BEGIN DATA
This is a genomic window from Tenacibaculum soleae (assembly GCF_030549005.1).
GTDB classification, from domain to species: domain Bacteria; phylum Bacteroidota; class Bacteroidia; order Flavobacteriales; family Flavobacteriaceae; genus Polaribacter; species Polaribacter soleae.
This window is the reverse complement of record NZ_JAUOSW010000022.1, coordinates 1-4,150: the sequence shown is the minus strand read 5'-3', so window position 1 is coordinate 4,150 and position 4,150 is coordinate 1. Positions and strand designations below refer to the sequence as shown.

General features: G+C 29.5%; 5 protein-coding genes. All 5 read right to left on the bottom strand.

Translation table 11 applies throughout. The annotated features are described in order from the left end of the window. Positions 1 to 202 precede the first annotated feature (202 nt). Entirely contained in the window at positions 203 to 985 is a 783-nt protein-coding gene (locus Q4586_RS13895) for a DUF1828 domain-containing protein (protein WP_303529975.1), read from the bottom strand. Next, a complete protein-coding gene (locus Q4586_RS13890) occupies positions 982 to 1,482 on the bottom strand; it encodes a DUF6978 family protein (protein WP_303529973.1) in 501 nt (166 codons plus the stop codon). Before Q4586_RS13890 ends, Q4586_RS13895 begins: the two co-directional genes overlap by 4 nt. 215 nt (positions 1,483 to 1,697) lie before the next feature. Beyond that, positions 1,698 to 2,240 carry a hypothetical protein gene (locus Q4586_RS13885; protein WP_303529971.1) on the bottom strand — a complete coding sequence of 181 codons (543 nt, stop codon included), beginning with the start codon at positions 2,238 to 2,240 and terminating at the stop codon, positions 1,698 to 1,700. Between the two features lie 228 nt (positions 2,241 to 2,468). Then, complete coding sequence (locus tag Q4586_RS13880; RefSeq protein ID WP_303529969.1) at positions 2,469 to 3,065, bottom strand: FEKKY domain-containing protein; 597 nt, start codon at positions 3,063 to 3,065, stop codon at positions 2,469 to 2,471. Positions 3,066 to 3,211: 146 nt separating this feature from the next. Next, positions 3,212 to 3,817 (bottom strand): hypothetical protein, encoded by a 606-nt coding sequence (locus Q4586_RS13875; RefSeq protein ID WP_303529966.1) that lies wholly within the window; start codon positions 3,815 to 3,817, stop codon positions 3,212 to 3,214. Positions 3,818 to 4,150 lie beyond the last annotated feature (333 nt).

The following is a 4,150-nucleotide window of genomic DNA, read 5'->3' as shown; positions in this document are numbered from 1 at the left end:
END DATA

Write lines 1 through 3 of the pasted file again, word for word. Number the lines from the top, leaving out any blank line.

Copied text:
This is a genomic window from Tenacibaculum soleae (assembly GCF_030549005.1).
GTDB classification, from domain to species: domain Bacteria; phylum Bacteroidota; class Bacteroidia; order Flavobacteriales; family Flavobacteriaceae; genus Polaribacter; species Polaribacter soleae.
This window is the reverse complement of record NZ_JAUOSW010000022.1, coordinates 1-4,150: the sequence shown is the minus strand read 5'-3', so window position 1 is coordinate 4,150 and position 4,150 is coordinate 1. Positions and strand designations below refer to the sequence as shown.